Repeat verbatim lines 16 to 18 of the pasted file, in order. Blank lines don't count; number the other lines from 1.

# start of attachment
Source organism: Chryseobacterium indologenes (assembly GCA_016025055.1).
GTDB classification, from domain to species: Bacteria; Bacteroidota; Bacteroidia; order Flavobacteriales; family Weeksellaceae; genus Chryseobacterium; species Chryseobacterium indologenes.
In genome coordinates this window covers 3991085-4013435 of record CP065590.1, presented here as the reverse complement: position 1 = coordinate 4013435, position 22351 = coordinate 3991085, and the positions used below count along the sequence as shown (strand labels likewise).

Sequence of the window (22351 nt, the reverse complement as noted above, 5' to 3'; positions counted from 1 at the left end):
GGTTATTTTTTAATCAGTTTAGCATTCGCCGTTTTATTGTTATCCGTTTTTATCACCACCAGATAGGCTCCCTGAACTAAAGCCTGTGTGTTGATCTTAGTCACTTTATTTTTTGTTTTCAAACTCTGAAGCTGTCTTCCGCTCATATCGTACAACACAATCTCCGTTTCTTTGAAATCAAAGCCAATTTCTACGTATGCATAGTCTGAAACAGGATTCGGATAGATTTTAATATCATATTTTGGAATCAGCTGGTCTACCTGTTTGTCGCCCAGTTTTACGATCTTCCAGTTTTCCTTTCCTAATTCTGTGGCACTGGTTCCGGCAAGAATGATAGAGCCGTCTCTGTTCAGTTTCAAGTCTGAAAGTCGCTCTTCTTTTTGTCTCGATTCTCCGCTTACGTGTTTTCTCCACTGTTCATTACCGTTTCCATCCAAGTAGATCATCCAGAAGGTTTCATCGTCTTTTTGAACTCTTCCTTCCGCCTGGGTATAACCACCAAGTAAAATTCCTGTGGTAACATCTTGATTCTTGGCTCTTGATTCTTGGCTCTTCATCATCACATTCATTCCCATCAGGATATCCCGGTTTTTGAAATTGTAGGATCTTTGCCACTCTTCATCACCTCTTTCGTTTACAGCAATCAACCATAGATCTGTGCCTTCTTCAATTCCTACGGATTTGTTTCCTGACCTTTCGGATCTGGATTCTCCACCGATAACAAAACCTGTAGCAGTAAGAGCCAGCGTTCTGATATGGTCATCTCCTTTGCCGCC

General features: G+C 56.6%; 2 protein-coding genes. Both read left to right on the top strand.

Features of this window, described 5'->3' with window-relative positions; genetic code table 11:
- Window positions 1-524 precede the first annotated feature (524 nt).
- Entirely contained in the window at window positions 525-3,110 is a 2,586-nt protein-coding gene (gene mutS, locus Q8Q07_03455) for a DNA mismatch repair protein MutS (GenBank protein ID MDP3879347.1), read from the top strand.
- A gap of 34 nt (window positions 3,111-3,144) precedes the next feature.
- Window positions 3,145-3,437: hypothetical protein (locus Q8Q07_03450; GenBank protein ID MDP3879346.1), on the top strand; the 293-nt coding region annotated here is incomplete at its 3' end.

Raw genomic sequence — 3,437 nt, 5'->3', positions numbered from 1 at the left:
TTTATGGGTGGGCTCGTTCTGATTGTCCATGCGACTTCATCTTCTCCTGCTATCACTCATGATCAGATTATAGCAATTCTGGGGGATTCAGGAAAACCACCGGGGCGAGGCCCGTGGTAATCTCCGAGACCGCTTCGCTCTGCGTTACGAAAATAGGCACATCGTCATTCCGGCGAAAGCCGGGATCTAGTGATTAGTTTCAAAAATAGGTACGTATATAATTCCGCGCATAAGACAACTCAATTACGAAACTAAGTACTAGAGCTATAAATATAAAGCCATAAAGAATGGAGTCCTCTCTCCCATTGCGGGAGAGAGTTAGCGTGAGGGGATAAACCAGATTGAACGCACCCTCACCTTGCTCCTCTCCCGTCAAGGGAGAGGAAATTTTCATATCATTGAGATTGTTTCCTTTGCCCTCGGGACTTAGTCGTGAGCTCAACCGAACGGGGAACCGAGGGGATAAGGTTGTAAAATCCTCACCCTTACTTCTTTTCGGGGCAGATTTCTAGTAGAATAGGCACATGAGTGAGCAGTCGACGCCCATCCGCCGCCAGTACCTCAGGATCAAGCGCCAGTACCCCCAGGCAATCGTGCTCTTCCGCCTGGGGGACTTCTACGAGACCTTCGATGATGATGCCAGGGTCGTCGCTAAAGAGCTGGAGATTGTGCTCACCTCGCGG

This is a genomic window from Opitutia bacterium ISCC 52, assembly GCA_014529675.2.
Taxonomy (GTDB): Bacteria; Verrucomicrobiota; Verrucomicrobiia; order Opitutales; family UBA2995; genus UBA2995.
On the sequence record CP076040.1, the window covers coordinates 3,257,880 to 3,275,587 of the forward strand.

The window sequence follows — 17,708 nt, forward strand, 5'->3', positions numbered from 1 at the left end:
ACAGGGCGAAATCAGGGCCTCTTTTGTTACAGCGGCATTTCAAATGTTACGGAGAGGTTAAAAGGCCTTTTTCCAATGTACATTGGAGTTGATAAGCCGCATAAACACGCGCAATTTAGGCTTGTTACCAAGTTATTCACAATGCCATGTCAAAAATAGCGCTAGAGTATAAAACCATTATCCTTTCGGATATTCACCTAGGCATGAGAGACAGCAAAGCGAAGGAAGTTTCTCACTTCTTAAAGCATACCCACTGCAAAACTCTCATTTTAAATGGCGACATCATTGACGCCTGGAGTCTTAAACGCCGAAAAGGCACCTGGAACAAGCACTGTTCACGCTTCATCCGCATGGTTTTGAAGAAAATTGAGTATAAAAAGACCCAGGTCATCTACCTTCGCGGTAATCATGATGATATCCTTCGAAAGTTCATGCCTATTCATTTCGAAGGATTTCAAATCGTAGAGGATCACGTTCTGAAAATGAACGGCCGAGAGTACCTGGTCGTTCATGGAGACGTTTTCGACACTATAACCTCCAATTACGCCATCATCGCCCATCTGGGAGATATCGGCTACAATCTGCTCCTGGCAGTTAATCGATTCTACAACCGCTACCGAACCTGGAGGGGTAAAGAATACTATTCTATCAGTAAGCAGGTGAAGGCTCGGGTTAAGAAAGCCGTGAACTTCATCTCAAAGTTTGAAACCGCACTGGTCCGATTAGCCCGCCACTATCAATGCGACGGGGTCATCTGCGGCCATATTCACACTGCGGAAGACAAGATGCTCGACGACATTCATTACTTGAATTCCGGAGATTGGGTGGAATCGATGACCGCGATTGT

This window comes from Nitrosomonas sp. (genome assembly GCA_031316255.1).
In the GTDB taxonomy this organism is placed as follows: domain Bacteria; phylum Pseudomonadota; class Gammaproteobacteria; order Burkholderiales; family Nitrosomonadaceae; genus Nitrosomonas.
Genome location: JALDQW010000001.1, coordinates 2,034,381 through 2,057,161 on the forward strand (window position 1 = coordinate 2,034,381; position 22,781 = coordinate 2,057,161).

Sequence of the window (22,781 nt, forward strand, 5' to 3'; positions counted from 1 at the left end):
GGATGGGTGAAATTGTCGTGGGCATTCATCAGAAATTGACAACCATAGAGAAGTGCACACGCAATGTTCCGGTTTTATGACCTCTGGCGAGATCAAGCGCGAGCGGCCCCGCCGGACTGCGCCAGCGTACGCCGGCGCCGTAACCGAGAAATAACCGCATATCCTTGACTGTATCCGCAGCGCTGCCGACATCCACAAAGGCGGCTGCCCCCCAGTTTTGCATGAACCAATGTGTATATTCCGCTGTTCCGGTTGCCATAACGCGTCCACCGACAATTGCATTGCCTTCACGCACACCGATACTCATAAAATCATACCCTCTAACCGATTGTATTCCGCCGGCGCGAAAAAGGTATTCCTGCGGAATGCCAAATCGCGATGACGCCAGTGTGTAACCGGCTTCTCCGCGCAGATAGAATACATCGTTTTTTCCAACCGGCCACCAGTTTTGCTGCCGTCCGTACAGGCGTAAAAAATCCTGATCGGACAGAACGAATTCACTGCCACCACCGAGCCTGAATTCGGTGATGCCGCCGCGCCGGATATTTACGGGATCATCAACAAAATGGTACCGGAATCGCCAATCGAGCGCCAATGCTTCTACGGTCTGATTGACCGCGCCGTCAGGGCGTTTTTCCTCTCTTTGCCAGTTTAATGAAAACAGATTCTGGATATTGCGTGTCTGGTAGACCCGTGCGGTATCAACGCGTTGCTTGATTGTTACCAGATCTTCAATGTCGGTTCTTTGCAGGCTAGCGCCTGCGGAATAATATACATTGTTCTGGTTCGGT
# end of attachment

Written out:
On the sequence record CP076040.1, the window covers coordinates 3,257,880 to 3,275,587 of the forward strand.

The window sequence follows — 17,708 nt, forward strand, 5'->3', positions numbered from 1 at the left end:
ACAGGGCGAAATCAGGGCCTCTTTTGTTACAGCGGCATTTCAAATGTTACGGAGAGGTTAAAAGGCCTTTTTCCAATGTACATTGGAGTTGATAAGCCGCATAAACACGCGCAATTTAGGCTTGTTACCAAGTTATTCACAATGCCATGTCAAAAATAGCGCTAGAGTATAAAACCATTATCCTTTCGGATATTCACCTAGGCATGAGAGACAGCAAAGCGAAGGAAGTTTCTCACTTCTTAAAGCATACCCACTGCAAAACTCTCATTTTAAATGGCGACATCATTGACGCCTGGAGTCTTAAACGCCGAAAAGGCACCTGGAACAAGCACTGTTCACGCTTCATCCGCATGGTTTTGAAGAAAATTGAGTATAAAAAGACCCAGGTCATCTACCTTCGCGGTAATCATGATGATATCCTTCGAAAGTTCATGCCTATTCATTTCGAAGGATTTCAAATCGTAGAGGATCACGTTCTGAAAATGAACGGCCGAGAGTACCTGGTCGTTCATGGAGACGTTTTCGACACTATAACCTCCAATTACGCCATCATCGCCCATCTGGGAGATATCGGCTACAATCTGCTCCTGGCAGTTAATCGATTCTACAACCGCTACCGAACCTGGAGGGGTAAAGAATACTATTCTATCAGTAAGCAGGTGAAGGCTCGGGTTAAGAAAGCCGTGAACTTCATCTCAAAGTTTGAAACCGCACTGGTCCGATTAGCCCGCCACTATCAATGCGACGGGGTCATCTGCGGCCATATTCACACTGCGGAAGACAAGATGCTCGACGACATTCATTACTTGAATTCCGGAGATTGGGTGGAATCGATGACCGCGATTGT